IF a Bishop invited a person to "turn in her paperwork" he has more likely invited her to let him and others take a look at her Rule or Plan of Life, and perhaps, to participate in a serious and mutual discernment process. (No other paperwork is required at this point; in time Sacramental certificates, declarations of nullity if applicable, etc, indicating a person is free to be professed will be required when it seems the person is a suitable candidate --- though the declaration of nullity would be sought immediately because its lack is an impediment to profession and discernment hardly makes sense with such an impediment in place.) During this process, should she (or anyone in such a position) come to be convinced she is NOT called by God to this, she (or anyone in such a position) has a responsibility to notify the chancery and withdraw from the process. I would therefore be very surprised to learn that a situation like the one you referred to EVER really happens and more surprised to hear there is ANY diocesan hermit who feels this way about his/her vocation. (A hermit who decides she has made a mistake in accepting admission to perpetual profession will, after serious consultation, ask to be dispensed from her vows. If the vows are temporary she can (again after serious consultation) either seek a dispensation or decide to continue the discernment appropriate to such vows until they lapse and it is time to apply (petition) for perpetual profession.)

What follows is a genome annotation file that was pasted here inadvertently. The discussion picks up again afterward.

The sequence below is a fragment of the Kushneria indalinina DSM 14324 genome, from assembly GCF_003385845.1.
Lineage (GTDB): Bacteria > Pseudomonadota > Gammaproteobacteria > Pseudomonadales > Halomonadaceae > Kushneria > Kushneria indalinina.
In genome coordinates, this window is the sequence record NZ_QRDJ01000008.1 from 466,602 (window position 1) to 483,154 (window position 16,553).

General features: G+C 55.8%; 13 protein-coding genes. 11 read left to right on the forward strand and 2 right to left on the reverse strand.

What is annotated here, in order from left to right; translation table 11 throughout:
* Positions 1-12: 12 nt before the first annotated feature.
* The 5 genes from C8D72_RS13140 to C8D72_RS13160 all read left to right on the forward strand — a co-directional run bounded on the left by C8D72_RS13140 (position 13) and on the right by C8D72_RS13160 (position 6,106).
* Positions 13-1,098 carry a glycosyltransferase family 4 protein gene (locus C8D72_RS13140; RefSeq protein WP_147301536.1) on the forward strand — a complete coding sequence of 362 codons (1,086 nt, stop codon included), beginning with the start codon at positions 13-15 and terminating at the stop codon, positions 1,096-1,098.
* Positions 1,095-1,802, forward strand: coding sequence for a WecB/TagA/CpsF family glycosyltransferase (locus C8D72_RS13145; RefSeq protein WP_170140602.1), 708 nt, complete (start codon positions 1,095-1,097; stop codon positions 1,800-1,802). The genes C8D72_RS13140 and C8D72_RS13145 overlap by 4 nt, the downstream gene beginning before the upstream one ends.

Your next to last question is the most important, and the most interesting one because it raises the prospect of living a life which is contrary to what one truly feels called to when that life is a rare way to achieve human wholeness and holiness anyway. It raises the question of integrity and what it really means to be called by God and to respond to that call with one's whole self. It raises questions about embittered "hermits" who are icons of isolation and misanthropy, but are nothing like hermits in real life --- at least nothing like the hermits who are truly citizens of the Kingdom of God living the incredibly joyful and fulfilling "silence of solitude." For now your questions underscore the kinds of things chanceries watch out for when people come seeking to be hermits under canon 603.